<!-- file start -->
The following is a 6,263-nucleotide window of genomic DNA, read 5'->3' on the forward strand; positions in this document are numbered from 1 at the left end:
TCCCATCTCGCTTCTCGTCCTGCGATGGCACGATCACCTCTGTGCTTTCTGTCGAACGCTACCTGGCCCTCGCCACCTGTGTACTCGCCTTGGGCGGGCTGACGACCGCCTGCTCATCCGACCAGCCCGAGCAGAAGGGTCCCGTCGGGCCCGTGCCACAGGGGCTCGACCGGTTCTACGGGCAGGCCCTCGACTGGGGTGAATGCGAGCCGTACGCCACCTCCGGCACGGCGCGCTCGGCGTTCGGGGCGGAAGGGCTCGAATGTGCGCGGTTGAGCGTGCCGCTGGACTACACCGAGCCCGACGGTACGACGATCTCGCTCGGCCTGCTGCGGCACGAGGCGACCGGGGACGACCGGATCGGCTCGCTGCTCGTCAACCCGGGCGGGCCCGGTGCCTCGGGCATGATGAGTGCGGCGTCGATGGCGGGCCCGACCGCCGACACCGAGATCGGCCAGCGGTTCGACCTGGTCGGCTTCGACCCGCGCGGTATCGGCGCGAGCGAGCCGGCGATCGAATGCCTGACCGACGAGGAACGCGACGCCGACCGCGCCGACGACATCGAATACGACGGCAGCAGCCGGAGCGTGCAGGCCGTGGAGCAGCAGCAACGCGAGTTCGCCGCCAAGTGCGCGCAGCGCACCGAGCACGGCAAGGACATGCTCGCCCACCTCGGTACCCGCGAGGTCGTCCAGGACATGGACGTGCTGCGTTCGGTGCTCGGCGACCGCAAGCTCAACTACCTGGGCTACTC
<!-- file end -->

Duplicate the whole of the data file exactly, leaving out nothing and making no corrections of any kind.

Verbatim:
The following is a 6,263-nucleotide window of genomic DNA, read 5'->3' on the forward strand; positions in this document are numbered from 1 at the left end:
TCCCATCTCGCTTCTCGTCCTGCGATGGCACGATCACCTCTGTGCTTTCTGTCGAACGCTACCTGGCCCTCGCCACCTGTGTACTCGCCTTGGGCGGGCTGACGACCGCCTGCTCATCCGACCAGCCCGAGCAGAAGGGTCCCGTCGGGCCCGTGCCACAGGGGCTCGACCGGTTCTACGGGCAGGCCCTCGACTGGGGTGAATGCGAGCCGTACGCCACCTCCGGCACGGCGCGCTCGGCGTTCGGGGCGGAAGGGCTCGAATGTGCGCGGTTGAGCGTGCCGCTGGACTACACCGAGCCCGACGGTACGACGATCTCGCTCGGCCTGCTGCGGCACGAGGCGACCGGGGACGACCGGATCGGCTCGCTGCTCGTCAACCCGGGCGGGCCCGGTGCCTCGGGCATGATGAGTGCGGCGTCGATGGCGGGCCCGACCGCCGACACCGAGATCGGCCAGCGGTTCGACCTGGTCGGCTTCGACCCGCGCGGTATCGGCGCGAGCGAGCCGGCGATCGAATGCCTGACCGACGAGGAACGCGACGCCGACCGCGCCGACGACATCGAATACGACGGCAGCAGCCGGAGCGTGCAGGCCGTGGAGCAGCAGCAACGCGAGTTCGCCGCCAAGTGCGCGCAGCGCACCGAGCACGGCAAGGACATGCTCGCCCACCTCGGTACCCGCGAGGTCGTCCAGGACATGGACGTGCTGCGTTCGGTGCTCGGCGACCGCAAGCTCAACTACCTGGGCTACTC